Boeing’s next-generation 777X wide-body jet completed its first flight today, providing a boost to the embattled company amid the 737 MAX crisis — and drawing rave reviews from its pilots.
The plane took off from Paine Field in Everett, Wash., next to Boeing’s wide-body jet assembly plant, headed eastward over Washington state and featured several rounds of maneuvers, including a photo op near Mount Rainier.
“It was awesome,” 777X chief test pilot Van Chaney told reporters at Seattle’s Boeing Field, where the nearly four-hour flight test ended at 2 p.m. PT.
Chaney said he would have stayed up longer if he could. “The moment we lifted off and got into the air, I thought, ‘Man, this is amazing.’ ”
“Amazing” was also the word that co-pilot Craig Bomben, who serves as Boeing’s vice president of flight operations and chief test pilot, used to describe the landing.
“We came in under fairly tough conditions,” Bomben said. “Bounced around a little bit, took turbulence [but] the airplane went right through it.”
Of course, that’s what you’d expect the pilots to say. The real verdict will come over the next couple of years, when Boeing hopes that airlines will look beyond the engine issues that forced delays in the development program and add to the 340 orders and commitments already received for the 777X.
“This airplane, for me, is the flagship of the big airlines around the world,” Wendy Sowers, director of marketing for the 777X, told reporters in advance of the flight. “It’s really the marquee airplane.”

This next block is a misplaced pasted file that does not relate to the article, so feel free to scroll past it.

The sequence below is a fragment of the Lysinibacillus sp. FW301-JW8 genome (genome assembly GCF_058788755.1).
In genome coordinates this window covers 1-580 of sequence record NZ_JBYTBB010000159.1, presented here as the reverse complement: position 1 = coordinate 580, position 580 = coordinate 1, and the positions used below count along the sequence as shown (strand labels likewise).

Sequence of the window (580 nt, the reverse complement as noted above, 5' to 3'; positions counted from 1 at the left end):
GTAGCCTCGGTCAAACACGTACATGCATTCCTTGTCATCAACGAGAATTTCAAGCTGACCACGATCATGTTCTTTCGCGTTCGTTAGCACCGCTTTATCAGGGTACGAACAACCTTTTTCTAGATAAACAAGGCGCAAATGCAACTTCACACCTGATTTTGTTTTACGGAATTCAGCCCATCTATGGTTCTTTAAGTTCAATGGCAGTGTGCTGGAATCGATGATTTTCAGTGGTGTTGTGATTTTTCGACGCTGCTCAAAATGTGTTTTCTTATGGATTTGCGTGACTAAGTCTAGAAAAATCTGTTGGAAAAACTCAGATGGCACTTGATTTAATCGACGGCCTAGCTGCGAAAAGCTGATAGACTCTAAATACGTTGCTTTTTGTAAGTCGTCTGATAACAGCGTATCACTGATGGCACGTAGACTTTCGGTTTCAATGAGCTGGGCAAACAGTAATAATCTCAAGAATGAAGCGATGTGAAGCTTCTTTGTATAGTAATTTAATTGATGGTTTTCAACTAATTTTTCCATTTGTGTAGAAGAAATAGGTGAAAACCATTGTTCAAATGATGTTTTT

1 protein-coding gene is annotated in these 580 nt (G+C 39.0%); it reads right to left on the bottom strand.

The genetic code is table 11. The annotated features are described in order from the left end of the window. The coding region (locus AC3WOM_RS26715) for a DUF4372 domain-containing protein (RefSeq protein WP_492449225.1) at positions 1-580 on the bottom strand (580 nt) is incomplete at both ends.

Boeing’s 777X jet descends to a landing at Seattle’s Boeing Field after making its first test flight. (GeekWire Photo / Alan Boyle)
Boeing’s 777X taxis after landing at Boeing Field in Seattle. (GeekWire Photo / Paula Wilmot)
After its landing, Boeing’s 777X jet pulls up just outside a hangar at the company’s Seattle Delivery Center, where VIPs, employees and journalists await. (GeekWire Photo / Alan Boyle)
Boeing test pilots Van Chaney and Craig Bomben wave from the top of a stairway leading up to the 777X’s cockpit. (GeekWire Photo / Alan Boyle)
Boeing test pilots Van Chaney and Craig Bomben recap the 777X’s first flight for reporters inside a hangar at Boeing’s Seattle Delivery Center, next to Boeing Field. (GeekWire Photo / Alan Boyle)
This map traces the course flown by Boeing’s 777X jet during its first test flight, which began at Everett’s Paine Field and ended at Seattle’s Boeing Field. (Boeing via YouTube)
The 777X represents a major update for the Boeing 777, which has essentially taken over the title from the 747 as the biggest passenger airplane that Boeing makes. The “Dash 9” model that had its first flight test boosts the typical maximum seating capacity from the 777’s 365 to as many as 426.
Thanks largely to its twin GE9X engines, the 777X improves the 777’s per-seat fuel efficiency by about 13 percent, Boeing says.
The plane’s 235-foot-wide wings are the longest that Boeing’s ever built, and they’re made of cutting-edge carbon composite. The wings are so wide that they have to be built with 11-foot-long hinged tips that are raised when the plane pulls into a standard airport parking spot and lowered for flight.
Boeing also adapted technological advances from its slightly smaller 787 Dreamliner, which entered the market in 2011 after the introduction of the 777. Those advances range from the look of the flight deck to the size and workings of the passenger cabin’s windows.
“I think it’s going to be a very comfortable, quiet airplane,” Chaney said.
The 777X’s first flight brought hundreds of onlookers to Boeing’s Future of Flight Aviation Center, within sight of the company’s Everett plant. “It went straight up!” one of the spectators exclaimed after watching the plane roar down Paine Field’s runway and rise into a hazy sky at 10:09 a.m. PT.